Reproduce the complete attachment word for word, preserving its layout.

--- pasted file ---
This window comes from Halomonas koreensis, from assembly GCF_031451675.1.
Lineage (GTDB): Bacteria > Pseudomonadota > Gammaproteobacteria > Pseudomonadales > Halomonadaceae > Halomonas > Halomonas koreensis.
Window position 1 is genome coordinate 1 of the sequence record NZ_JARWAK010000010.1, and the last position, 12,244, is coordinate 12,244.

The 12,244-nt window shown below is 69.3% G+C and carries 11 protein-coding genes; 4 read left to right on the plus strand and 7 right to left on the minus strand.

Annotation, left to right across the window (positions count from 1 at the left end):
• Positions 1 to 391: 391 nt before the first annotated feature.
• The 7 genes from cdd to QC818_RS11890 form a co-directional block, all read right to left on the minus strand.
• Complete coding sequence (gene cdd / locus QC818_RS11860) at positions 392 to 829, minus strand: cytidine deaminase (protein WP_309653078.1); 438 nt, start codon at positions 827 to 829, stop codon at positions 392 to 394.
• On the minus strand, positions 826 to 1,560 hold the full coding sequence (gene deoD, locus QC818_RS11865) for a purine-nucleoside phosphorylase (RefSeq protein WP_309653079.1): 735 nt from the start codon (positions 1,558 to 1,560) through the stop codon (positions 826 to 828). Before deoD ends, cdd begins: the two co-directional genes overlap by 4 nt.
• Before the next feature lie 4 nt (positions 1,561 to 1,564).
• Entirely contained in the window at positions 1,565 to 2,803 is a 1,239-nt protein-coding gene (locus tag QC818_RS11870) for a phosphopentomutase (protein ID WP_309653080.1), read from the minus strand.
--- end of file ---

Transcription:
This window comes from Halomonas koreensis, from assembly GCF_031451675.1.
Lineage (GTDB): Bacteria > Pseudomonadota > Gammaproteobacteria > Pseudomonadales > Halomonadaceae > Halomonas > Halomonas koreensis.
Window position 1 is genome coordinate 1 of the sequence record NZ_JARWAK010000010.1, and the last position, 12,244, is coordinate 12,244.

The 12,244-nt window shown below is 69.3% G+C and carries 11 protein-coding genes; 4 read left to right on the plus strand and 7 right to left on the minus strand.

Annotation, left to right across the window (positions count from 1 at the left end):
• Positions 1 to 391: 391 nt before the first annotated feature.
• The 7 genes from cdd to QC818_RS11890 form a co-directional block, all read right to left on the minus strand.
• Complete coding sequence (gene cdd / locus QC818_RS11860) at positions 392 to 829, minus strand: cytidine deaminase (protein WP_309653078.1); 438 nt, start codon at positions 827 to 829, stop codon at positions 392 to 394.
• On the minus strand, positions 826 to 1,560 hold the full coding sequence (gene deoD, locus QC818_RS11865) for a purine-nucleoside phosphorylase (RefSeq protein WP_309653079.1): 735 nt from the start codon (positions 1,558 to 1,560) through the stop codon (positions 826 to 828). Before deoD ends, cdd begins: the two co-directional genes overlap by 4 nt.
• Before the next feature lie 4 nt (positions 1,561 to 1,564).
• Entirely contained in the window at positions 1,565 to 2,803 is a 1,239-nt protein-coding gene (locus tag QC818_RS11870) for a phosphopentomutase (protein ID WP_309653080.1), read from the minus strand.